Former Deputy Interior Minister, James Agalga has described as false claims that he gave approval for a company to import thousands of weapons into the country for private use.
In his view, he did not sign the delivery permit that allowed the company to bring arms into the country.
Mr Agalga accused the Information Minister, Mr Kojo Oppong Nkrumah of being economical with the facts and playing partisan politics after the opposition National Democratic Congress (NDC) raised concerns about the importation of firearms into the country.
Mr Nkrumah at a news conference in Accra, Thursday accused the NDC of double standards after issuing permit for the importation of the arms they blame government for.
What broke the camel’s back, he explained, was that, the NDC issued the permit two days before handing over power.
But in a riposte, Mr Agalga on Adom FM’s morning show, Dwaso Nsem Friday said the Information Minister was “very disingenuous at the press conference.”
He maintained that, though he signed the permit, the New Patriotic Party government, two years in power should have done a security assessment before granting the delivery permit.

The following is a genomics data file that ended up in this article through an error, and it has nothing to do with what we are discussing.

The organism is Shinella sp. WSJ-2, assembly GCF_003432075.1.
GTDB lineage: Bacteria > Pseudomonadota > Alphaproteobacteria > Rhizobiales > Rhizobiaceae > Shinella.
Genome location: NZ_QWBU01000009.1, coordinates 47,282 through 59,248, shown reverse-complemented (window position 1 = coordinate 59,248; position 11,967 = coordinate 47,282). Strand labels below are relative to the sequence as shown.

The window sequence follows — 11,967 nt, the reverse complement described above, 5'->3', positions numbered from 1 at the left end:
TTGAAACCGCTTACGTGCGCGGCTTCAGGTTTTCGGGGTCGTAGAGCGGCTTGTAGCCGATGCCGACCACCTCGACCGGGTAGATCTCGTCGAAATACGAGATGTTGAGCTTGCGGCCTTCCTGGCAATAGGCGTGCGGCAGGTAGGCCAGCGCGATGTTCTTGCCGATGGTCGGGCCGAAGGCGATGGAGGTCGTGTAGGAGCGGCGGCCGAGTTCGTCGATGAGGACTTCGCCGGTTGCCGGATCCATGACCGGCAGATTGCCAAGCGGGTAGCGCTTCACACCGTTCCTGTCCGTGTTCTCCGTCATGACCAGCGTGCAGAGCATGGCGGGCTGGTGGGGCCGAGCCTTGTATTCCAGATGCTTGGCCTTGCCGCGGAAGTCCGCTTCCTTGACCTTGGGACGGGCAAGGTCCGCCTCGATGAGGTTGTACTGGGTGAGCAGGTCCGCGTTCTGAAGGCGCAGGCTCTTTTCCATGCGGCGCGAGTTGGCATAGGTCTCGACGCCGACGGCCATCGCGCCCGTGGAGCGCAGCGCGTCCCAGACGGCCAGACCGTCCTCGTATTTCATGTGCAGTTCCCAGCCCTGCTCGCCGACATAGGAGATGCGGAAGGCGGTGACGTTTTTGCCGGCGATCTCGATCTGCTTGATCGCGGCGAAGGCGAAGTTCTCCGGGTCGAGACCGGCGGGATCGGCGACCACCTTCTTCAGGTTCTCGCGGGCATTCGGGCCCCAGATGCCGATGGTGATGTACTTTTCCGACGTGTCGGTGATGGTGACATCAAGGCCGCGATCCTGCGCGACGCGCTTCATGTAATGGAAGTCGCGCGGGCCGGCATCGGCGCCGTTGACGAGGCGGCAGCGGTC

The Former Deputy Interior Minister, who is also the Member of Parliament for Bulsa North, said he did not err in granting license to a company which is a licensed arms dealer.
“The permit I issued was in 2017 but the date of importation and clearance from the port is April 10, 2019, that is two clear years so further authorisation was given to enable the clearance to be done so without further authorisation the clearance would have been impossible,” he fumed.
Mr Agalga stressed that when he gave the permit, the security situation in the country was not volatile like now.
“Given terrorism treats, incidents of armed robbery, contract killings, vigilantism and kidnappings in the country, government should have stopped the company from bringing the ammunition to Ghana,” he argued.
Mr Agalga urged the government to place a temporary ban on arms importation until the security challenges in the country are addressed.